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Measuring Behaviors of Peromyscus Mice from Remotely Recorded Thermal Video Using a Blob Tracking Algorithm

David Schuchart
Sebastian Pauli (Department of Mathematics and Statistics, UNCG)
Shan Suthaharan (Department of Computer Science, UNCG)
Matina Kalcounis-Rueppell (Department of Biology, UNCG)

March 2011

The results on this page were first presented at the 2nd Annual NIMBioS conference and The 6th Annual University of North Carolina Greensboro Regional Mathematics and Statistics Conference.


We are interested in the behavioral ecology of reproduction for mammals in their natural environment. The model mammals that we use in our research are free-living mice (several Peromyscus species). We are specifically interested in patterns of mating, behaviors associated with mating, patterns of energy use, and acoustic communication. Because Peromyscus are nocturnal and elusive, we use a suite of direct and remote approaches to measure behavioral variables in the field. Dr. Matina Kalcounis-Rueppell in her field work collects nights of infrared video of mice. Animals are outfitted with radio transmitters to allow identification of individuals. Microphones, placed in the observation area, capture ultrasound recordings of animal vocalizations. Thousands of hours of video, audio, and identity data together contain a wealth of information, but this data needs to be processed and compiled to make conclusive observations about behavior patterns. Because of the amount of data, this would be a difficult task without the aid of computers. We are using computer vision techniques, such as blob tracking, to process video data. This allows us to automatically track the movement of the animals, and enables us, for example, to measure the speed of free-living individuals for the first time.


Measuring behaviors of free-living, wild animals is is difficult because the presence of an observer can impact the behaviors being measured. Additionally, measuring behavior of nocturnal animals is difficult because traditional methods of recording behaviors such as filming or observing from behind a blind are not possible in the dark. One solution that mitigates both of these difficulties is to use remote thermal (IR) video to record behaviors of free-living animals. Remote thermal video recording eliminates observer bias and allows for the study of animals in the dark. However, remote thermal video recording introduces a new problem in that it can generate massive amounts of image data, especially if recording is done continuously in real time that would take a significant time investment to process by hand. We show that using modern video and signal processing techniques, it is possible to measure behaviors directly from video data in an automated way. The species we used in our analysis were two species of Peromyscus mice, P. californicus and P. boylii. Over 131 nights in 2008 and 2009, continuous thermal video of free-living wild mice was recorded as part of a study to examine the behavioral context of ultrasound production by these two species. We analyzed terabytes video to quantify behaviors associated with locomotion. We used a C++ library OpenCV to isolate the mice from the background of the video. Once the mice were isolated, we used a blob-tracking algorithm, which recognizes “blobs” of similar pixels as foreground, to write the location of the mice to a data file. Our study demonstrates that is possible to remotely record and measure behaviors from free-living mammals using modern data processing techniques.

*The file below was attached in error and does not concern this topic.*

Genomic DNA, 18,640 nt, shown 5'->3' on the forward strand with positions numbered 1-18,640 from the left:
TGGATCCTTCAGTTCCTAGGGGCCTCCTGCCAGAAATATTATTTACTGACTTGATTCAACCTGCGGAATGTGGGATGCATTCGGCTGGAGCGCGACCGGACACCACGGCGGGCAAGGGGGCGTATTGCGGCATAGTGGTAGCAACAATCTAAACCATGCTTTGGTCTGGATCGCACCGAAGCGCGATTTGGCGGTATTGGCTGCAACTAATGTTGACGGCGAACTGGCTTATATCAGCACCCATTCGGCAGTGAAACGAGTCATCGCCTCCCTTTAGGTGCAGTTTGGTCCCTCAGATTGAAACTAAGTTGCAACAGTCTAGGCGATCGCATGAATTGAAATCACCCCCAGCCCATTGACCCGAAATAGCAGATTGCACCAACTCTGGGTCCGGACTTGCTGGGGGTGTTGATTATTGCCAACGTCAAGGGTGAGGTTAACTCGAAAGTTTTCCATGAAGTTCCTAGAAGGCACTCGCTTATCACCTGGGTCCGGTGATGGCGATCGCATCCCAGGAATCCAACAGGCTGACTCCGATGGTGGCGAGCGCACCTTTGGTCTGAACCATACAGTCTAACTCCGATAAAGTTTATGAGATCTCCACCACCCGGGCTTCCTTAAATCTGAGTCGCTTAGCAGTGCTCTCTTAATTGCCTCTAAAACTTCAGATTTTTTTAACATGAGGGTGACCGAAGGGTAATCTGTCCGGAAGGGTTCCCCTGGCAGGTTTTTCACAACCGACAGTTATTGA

Data Collection

Continuous thermal video of free-living wild mice was recorded in 131 nights in 2008 and 2009, as part of a study to examine the behavioral context of ultrasound production by Peromyscus californicus and Peromyscus boylii. .
focal areas

Figure 1: The focal areas for the infrared video recordings.

focal area day

Figure 2: A focal area by day.

focal area ir

Figure 3: A still from an infrared video recording. The white blob in the lower center is a mouse.

Mouse Tracking

We want to track the movement of the mice in infrared video recordings. This is done in several steps
  1. Background subtraction
  2. Image clean up
  3. Blob detection and labeling
  4. Blob tracking
In the background subtraction step the mice (and other moving objects, such as rats) are isolated from the complex background (compare Figure 3), so that they can be seen as white moving blobs on a black background. Unfortunately this resulting video quite often still has minor disturbances we remove in the clean up step. In this step we also join mice that have been cut into pieces. In the third step the blobs are recognized, and in the third step their movements tracked. The tracking data for each frame of the video the tracking function returns a list of all blobs together with their position and a bounding box for the blob. In a post processing step we order the data by tracks of blobs rather than by frame of the video. We also merge tracks that belong to the same mouse but were interrupted when the mouse was not visible because it was hidden by vegetation. Furthermore we merge the tracking data with other available data and compute further data, such as the travelling speed of the mice.

Background Subtraction